Homegrown & Well Known: Odeck Ariawan
Is he your typical hippie restaurateur or not?
What’s the history of your interest in food?
Although my mom is Balinese, we had lived in various places like Jakarta, Sumatra and Bali, as a kid I was pretty exposed to lots of different kinds of food. So food had always been something to enjoy and to talk about within my family.
Ary’s Warung might be the first ever restaurant in Ubud with a fine dining concept. What made you choose the “non-Ubudian” way, a warung which is not at all a warung?
Ary’s is actually very Ubudian. It’s just that, dare I say this, ahead of its time when it was first built. The creative nuances and vision was pretty much an anomaly, it has stood apart from the rest since it was started in 1983. It has been a different type of local warung and has evolved from a place with good music and mushroom omelets to vegetarian-inspired world food, to contemporary Balinese/Asian cuisine using local ingredients while also supporting the slow food idea. Ubud is a place where people choose alternative lifestyles and go hand in hand with the local community with spirituality and creativity as the main aspect.
You just opened a new unique restaurant (my personal favorite) named Betelnut. You’ve already owned quite a few businesses, you keep expanding—life’s good. Which is your priority, food or art?
To work is my tool to improve my spiritual growth, because wealth is overrated. Food is art. Food and art are chemistry of matter and always surprises our senses, not in a hedonistic way but as an awakening/awareness practice for our well being. Betelnut fell into our lap when the local government faced a dilemma. They already released a permit for this international fast food chain to be opened where Betelnut is now located, while the Ubud community refused it. The owner of the fast food place didn’t want to lose money, so we, my wife Tara and I, with a little help from my direct family were supported by the community to takeover the place. At first we were not quite sure what to do with it because it was too big for us. But then we were eventually inspired to build a place for a playground of new ideas, art and culture; and being the witness and hopefully a positive force in today’s transformation, that is triggered by digital technology and migration.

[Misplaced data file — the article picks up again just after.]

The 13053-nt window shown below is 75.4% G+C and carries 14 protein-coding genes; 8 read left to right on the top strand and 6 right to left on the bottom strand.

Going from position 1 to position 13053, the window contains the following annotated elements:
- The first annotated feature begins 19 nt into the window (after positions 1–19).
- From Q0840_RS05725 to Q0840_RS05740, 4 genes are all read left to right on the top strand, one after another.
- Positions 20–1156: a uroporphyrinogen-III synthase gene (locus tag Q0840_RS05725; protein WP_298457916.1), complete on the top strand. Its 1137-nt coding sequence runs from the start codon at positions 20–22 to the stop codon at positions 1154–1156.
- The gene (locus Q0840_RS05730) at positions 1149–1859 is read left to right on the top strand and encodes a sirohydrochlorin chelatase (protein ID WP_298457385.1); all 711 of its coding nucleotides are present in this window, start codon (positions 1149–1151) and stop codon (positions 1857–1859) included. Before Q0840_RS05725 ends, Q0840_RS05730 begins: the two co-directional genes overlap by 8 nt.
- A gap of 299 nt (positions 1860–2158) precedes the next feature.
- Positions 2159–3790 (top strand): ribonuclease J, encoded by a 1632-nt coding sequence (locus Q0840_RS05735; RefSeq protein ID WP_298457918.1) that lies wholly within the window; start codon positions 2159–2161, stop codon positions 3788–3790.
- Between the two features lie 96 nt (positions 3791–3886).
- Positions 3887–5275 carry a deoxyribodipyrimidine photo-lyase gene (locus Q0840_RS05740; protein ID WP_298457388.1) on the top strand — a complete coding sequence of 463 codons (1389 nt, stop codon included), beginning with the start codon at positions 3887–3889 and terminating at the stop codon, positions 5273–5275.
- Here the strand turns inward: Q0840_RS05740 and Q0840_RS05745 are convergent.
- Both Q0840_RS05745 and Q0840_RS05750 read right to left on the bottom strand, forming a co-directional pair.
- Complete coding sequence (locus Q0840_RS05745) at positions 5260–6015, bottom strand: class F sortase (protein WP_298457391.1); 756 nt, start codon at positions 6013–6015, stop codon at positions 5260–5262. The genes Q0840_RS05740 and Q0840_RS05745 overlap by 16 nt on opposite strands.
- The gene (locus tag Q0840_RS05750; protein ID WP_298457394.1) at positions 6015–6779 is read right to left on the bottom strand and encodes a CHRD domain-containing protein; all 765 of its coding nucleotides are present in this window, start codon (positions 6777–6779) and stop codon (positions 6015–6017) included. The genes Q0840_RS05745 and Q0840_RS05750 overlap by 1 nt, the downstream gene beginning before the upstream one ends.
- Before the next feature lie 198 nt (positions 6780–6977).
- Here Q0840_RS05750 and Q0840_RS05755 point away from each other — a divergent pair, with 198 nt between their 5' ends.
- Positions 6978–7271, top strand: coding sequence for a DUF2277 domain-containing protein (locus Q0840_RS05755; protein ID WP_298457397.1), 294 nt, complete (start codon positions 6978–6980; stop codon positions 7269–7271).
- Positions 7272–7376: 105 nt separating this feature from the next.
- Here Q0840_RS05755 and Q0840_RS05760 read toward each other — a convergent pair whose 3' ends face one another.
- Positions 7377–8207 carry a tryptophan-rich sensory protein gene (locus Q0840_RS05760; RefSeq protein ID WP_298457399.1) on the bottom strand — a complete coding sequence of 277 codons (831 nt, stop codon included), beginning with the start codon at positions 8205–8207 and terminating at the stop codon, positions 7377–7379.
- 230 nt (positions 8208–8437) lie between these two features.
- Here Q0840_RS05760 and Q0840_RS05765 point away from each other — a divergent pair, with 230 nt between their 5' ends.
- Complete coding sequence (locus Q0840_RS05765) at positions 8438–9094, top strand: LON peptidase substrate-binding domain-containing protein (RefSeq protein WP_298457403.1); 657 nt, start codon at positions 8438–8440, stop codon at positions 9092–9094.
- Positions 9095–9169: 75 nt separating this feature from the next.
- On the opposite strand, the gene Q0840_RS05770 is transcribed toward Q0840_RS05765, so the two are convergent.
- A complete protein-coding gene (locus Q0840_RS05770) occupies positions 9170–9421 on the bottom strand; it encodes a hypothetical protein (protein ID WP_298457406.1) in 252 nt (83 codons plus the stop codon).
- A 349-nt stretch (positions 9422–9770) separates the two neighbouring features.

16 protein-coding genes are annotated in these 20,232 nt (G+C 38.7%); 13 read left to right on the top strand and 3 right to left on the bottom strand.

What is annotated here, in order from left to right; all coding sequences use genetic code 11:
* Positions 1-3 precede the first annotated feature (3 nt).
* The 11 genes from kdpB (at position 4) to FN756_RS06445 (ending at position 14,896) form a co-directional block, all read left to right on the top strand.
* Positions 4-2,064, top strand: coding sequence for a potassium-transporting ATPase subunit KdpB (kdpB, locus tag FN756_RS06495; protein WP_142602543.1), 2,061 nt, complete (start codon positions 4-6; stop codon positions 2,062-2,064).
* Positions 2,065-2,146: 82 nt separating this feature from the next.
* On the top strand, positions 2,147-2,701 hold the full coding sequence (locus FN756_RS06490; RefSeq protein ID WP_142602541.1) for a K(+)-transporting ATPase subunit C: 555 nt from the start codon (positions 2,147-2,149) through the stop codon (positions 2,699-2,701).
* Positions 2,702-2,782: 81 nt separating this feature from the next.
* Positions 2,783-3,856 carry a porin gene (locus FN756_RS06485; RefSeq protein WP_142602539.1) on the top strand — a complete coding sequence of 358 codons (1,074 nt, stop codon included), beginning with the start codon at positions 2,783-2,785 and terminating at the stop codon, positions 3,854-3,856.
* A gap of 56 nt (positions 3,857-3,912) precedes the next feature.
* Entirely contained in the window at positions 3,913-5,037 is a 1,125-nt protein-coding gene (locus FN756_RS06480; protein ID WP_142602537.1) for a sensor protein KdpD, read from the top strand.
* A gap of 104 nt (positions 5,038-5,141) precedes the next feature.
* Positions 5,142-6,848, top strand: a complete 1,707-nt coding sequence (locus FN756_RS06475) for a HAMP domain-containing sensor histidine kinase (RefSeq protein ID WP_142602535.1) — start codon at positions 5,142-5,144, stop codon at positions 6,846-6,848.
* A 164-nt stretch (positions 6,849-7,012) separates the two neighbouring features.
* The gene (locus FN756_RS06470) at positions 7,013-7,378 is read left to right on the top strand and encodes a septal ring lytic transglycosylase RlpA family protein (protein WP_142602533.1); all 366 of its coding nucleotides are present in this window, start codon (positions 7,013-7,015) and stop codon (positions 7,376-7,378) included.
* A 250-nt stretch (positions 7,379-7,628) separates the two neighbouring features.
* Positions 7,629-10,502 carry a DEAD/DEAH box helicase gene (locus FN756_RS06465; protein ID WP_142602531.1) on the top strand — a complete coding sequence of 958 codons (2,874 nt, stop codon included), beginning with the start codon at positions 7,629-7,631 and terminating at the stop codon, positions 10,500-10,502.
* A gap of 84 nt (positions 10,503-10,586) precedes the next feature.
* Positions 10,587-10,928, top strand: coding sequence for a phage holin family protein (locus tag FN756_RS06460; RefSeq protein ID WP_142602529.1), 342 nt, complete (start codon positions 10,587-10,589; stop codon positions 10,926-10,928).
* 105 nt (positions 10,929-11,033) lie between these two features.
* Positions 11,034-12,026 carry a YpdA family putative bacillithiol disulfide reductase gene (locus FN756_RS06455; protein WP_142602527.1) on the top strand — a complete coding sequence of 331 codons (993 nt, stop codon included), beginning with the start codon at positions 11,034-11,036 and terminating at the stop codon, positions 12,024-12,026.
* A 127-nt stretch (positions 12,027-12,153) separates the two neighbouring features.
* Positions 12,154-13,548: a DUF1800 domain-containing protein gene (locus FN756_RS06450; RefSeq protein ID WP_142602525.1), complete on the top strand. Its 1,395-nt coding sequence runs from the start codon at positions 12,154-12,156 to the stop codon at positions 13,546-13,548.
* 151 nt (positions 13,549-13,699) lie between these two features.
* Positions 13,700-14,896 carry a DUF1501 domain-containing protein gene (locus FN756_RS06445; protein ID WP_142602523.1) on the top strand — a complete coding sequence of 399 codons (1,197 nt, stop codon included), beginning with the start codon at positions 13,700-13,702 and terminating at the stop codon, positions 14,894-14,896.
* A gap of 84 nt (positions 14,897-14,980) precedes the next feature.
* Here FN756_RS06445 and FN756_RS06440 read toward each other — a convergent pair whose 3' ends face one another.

How do you find the food industry in Bali and in Indonesia? Do you have enough support from the government?
Today’s markets are more educated and open to new ideas of taste and ingredients. The Mecca of food is not France anymore, we are now free from the authoritarian French ideas. Allowing local food geniuses to flourish with local ingredients, you can make almost anything, in a way it’s like a revolution of ideas. But what we are facing now are food industrial corporations, we should raise more awareness on this. What government should do so their role is more useful is to support local foods and farmers. We don’t really need help, just don’t stand in our way.
Now let’s get personal, please name your all-time favourite records and why?
I love most of the albums released by Led Zeppelin, Pink Floyd, Miles Davis, Brian Eno, Elvis Costello, Philip Glass, Peter Gabriel, Nusrat Fateh Ali Khan. Why? Because I’m an older guy with hopeless romantic syndrome.
Your all-time favourite books and why?
When I was 12 I read Hemingway’s The Old Man and the Sea. It taught me how words can describe feelings and situations so descriptively. Horison magazine in late 70s showed me how words can brighten our horizons. While the Kho Ping Ho series of Kungfu novels enlightened me with Buddhist values.
Any last nagging words?
Optimism and pessimism start when you are single, do you either bring or not bring a condom before you go out, that’s the question.